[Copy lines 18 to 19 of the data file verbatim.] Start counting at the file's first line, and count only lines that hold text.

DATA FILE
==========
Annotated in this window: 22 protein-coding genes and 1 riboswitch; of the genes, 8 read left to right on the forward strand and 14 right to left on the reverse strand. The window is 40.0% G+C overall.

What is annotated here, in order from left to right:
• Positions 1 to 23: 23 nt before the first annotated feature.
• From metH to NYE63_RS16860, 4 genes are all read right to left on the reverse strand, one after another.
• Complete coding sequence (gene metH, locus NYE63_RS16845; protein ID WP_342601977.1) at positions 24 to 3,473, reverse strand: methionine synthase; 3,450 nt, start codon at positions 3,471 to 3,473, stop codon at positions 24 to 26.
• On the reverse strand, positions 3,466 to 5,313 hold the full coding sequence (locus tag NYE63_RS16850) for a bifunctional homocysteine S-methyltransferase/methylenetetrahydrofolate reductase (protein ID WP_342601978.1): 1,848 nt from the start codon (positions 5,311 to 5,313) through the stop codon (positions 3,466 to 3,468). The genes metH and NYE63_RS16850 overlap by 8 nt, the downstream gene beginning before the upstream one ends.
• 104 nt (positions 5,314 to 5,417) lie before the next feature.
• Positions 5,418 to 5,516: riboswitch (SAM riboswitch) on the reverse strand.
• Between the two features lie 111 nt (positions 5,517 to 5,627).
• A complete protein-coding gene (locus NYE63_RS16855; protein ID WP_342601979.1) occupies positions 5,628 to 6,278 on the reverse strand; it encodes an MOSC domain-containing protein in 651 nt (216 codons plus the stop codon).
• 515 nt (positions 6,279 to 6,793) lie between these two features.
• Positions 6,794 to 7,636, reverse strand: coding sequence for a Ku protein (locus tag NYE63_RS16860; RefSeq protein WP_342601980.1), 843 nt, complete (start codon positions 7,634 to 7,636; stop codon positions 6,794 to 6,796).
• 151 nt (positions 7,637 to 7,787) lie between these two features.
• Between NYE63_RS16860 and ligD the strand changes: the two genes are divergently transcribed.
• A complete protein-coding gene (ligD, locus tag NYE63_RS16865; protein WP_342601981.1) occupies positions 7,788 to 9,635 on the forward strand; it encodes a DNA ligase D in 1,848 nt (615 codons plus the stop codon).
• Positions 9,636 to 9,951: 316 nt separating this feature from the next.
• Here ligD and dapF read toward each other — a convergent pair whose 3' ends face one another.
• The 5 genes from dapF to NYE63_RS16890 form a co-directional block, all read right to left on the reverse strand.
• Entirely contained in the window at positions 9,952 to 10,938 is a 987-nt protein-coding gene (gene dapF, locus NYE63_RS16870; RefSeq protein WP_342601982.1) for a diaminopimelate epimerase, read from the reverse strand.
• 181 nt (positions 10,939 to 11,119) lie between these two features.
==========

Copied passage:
• The 5 genes from dapF to NYE63_RS16890 form a co-directional block, all read right to left on the reverse strand.
• Entirely contained in the window at positions 9,952 to 10,938 is a 987-nt protein-coding gene (gene dapF, locus NYE63_RS16870; RefSeq protein WP_342601982.1) for a diaminopimelate epimerase, read from the reverse strand.